9. What a great post about loving kids for who they are, and not jumping to conclusions just because chidren are unique. I work with kids who have autism, and lining up everything in sight is one of the symptoms we see, but having a trait common to kids with autism doesn’t mean a kid has autism. We all have “stims” (repetitive self-stimulators behaviors), but so what? We all have some characteristics of autism, but unless there is impairment in functioning, then there is no disorder. It sounds like your son is brilliant, and contrary to what is becoming popular belief, brilliance does not equal autism. (I actually had a supervisor suggest I diagnose a client with an autistic disorder because he was extremely intelligent and shy. Ugh, even mental health clinicians forget to look at the diagnostic criteria sometimes).
    Of course, this doesn’t mean that I recommend parents ignore genuine problems, such as lacking basic skills common to same age peers. If there were reason for concern, I’d see if the doctor recommends a referral, but if you just have a smart kid who likes lining up toys, help the kid make a train!

    • Very well said. I definitely think an official diagnosis is necessary sometimes and can be very helpful to a kid. I’d just hate to see parents (like me) stifle their kids’ personality because of their paranoia that something’s wrong with their kids. It’s a fine line and not always easy to know the difference, but that’s a parent’s job.

  10. Great post! After a real tough go-down with my own quirky kid (who prefers her other mother to me much of the time, sob!) this really made me smile. And with pink eye (the kids) and strep throat (me) and my wife’s severe pain right now (she just had out-patient surgery and is HURTING something awful right now) I really needed a smile right now. Thanks for that. Your love and appreciation for Bennett is so heartwarming.

    • Kids prefer one parent over the other for so many reasons, I wouldn’t sweat it. So many times my kids seem to prefer their other dad (“our funny daddy”), then there will be times they’ll come to me out of nowhere for a hug or to comfort them when they get hurt. I’m sure your daughter appreciates everything you do for her, even if she doesn’t always show it. :)

    • Sometimes, he’ll work so hard to “earn” dessert, because I make the kids eat their healthy food first before they can have dessert. He’ll struggle to eat 2 chicken nuggets and a couple of strawberries (that’s what passes for healthy food in our house) to earn his Oreo, and then he’ll only take a bite or two of it.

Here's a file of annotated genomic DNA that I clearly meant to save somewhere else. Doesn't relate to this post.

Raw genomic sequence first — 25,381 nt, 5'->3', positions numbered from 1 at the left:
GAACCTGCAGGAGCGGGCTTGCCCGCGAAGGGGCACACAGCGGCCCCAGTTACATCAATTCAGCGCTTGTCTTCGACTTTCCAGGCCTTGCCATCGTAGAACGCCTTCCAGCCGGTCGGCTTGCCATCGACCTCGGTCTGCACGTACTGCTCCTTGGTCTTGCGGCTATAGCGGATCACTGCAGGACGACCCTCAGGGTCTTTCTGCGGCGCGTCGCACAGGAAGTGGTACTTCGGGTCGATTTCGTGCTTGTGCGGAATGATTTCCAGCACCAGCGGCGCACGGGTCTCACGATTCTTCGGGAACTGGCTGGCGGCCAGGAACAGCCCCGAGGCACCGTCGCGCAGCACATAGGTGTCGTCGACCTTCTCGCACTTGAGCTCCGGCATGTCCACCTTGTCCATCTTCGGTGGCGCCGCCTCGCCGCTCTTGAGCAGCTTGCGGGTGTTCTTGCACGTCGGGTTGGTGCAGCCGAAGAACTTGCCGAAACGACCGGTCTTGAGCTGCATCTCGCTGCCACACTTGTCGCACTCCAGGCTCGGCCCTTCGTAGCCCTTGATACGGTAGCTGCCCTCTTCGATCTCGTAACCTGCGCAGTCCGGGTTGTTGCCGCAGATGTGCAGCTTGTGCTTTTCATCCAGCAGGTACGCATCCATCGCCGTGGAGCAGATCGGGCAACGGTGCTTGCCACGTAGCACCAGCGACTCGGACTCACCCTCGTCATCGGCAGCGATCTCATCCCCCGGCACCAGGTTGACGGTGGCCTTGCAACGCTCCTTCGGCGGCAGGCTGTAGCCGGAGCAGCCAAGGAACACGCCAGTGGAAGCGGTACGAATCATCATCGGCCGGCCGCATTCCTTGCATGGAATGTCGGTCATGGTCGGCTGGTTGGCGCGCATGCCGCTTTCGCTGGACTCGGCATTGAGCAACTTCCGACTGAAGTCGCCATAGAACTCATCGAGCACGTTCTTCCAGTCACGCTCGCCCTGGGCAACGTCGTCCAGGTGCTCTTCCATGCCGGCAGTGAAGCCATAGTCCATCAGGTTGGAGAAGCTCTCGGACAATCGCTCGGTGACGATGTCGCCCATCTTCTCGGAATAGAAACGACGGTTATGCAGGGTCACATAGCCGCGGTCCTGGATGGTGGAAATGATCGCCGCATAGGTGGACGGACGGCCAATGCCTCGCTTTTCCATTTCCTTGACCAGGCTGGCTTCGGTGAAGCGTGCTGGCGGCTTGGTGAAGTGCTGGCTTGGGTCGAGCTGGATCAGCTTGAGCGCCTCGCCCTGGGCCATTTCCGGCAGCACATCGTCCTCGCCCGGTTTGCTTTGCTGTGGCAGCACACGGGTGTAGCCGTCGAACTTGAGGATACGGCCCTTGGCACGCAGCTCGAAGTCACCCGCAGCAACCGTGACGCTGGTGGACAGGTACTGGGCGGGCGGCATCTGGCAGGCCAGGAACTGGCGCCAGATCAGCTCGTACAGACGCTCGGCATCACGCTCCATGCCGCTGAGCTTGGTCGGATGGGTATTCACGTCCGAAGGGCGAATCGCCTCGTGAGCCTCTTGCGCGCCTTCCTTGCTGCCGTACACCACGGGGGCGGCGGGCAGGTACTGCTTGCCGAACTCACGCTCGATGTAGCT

11. My son is a little younger (3 in august). I can definitely relate to the little quirks that are specific only to your own child. :) We also found a game online that it sounds like your Bennett would LOVE. Here’s the link;

    http://www.fisher-price.com/en_US/GamesAndActivities/onlinegames/thomasfriendsenginewash.html

    Basically you get to guess which of Thomas’ friends is under the sudsy bubbles as they are being washed. My son liked it, but he hasn’t seen the show as much so he didn’t really catch on.

    As usual, love your post.

    -T

  12. What a brilliant post! My little monster is rather “difficult” sometimes because he insists on crossing the road in exactly the same spot or using the ramp instead of the stairs. And I better not step onto the ramp from the side, all hell will break loose. He will also repeat the same sentence to you and expect the same answer that you better not alter. However, I have stopped worrying about a possible disorder because other than that he is a totally happy little boy who sings aloud (made-up nonsense songs for the most part) while he is playing with his Thomas trains (that’s right!) and who has now, after only 4 months in this country, started counting to 10 in Portuguese (I am so proud!).